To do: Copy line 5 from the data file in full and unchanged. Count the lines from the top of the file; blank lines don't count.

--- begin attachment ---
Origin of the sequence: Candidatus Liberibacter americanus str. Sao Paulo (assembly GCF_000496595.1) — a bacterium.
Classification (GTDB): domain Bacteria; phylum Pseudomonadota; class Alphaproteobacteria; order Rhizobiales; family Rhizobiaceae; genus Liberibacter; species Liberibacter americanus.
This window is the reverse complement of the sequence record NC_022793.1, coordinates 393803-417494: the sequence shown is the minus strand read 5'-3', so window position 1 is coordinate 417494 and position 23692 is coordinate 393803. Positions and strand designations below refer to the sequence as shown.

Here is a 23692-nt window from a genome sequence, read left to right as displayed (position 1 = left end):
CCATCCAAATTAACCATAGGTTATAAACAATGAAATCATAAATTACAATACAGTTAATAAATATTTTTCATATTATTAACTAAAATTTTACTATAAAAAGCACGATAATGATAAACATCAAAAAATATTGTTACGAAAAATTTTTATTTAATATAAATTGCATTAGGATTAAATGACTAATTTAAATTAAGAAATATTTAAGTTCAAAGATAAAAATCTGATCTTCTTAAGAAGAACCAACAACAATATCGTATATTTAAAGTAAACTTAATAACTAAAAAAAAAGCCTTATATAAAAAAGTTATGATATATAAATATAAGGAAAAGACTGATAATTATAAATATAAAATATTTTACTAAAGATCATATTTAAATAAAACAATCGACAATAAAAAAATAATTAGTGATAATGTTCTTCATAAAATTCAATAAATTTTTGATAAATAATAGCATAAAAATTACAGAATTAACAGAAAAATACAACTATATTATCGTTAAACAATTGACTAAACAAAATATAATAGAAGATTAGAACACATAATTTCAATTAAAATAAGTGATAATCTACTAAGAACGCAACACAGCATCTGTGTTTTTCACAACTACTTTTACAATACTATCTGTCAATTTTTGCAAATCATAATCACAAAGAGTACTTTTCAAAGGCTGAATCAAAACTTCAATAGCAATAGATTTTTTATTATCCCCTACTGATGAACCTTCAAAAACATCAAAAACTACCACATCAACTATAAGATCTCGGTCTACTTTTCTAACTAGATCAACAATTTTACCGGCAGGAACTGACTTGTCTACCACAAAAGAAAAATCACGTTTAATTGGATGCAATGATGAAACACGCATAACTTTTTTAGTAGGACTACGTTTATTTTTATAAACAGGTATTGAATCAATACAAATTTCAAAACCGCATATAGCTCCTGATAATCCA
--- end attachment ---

CCATCCAAATTAACCATAGGTTATAAACAATGAAATCATAAATTACAATACAGTTAATAAATATTTTTCATATTATTAACTAAAATTTTACTATAAAAAGCACGATAATGATAAACATCAAAAAATATTGTTACGAAAAATTTTTATTTAATATAAATTGCATTAGGATTAAATGACTAATTTAAATTAAGAAATATTTAAGTTCAAAGATAAAAATCTGATCTTCTTAAGAAGAACCAACAACAATATCGTATATTTAAAGTAAACTTAATAACTAAAAAAAAAGCCTTATATAAAAAAGTTATGATATATAAATATAAGGAAAAGACTGATAATTATAAATATAAAATATTTTACTAAAGATCATATTTAAATAAAACAATCGACAATAAAAAAATAATTAGTGATAATGTTCTTCATAAAATTCAATAAATTTTTGATAAATAATAGCATAAAAATTACAGAATTAACAGAAAAATACAACTATATTATCGTTAAACAATTGACTAAACAAAATATAATAGAAGATTAGAACACATAATTTCAATTAAAATAAGTGATAATCTACTAAGAACGCAACACAGCATCTGTGTTTTTCACAACTACTTTTACAATACTATCTGTCAATTTTTGCAAATCATAATCACAAAGAGTACTTTTCAAAGGCTGAATCAAAACTTCAATAGCAATAGATTTTTTATTATCCCCTACTGATGAACCTTCAAAAACATCAAAAACTACCACATCAACTATAAGATCTCGGTCTACTTTTCTAACTAGATCAACAATTTTACCGGCAGGAACTGACTTGTCTACCACAAAAGAAAAATCACGTTTAATTGGATGCAATGATGAAACACGCATAACTTTTTTAGTAGGACTACGTTTATTTTTATAAACAGGTATTGAATCAATACAAATTTCAAAACCGCATATAGCTCCTGATAATCCA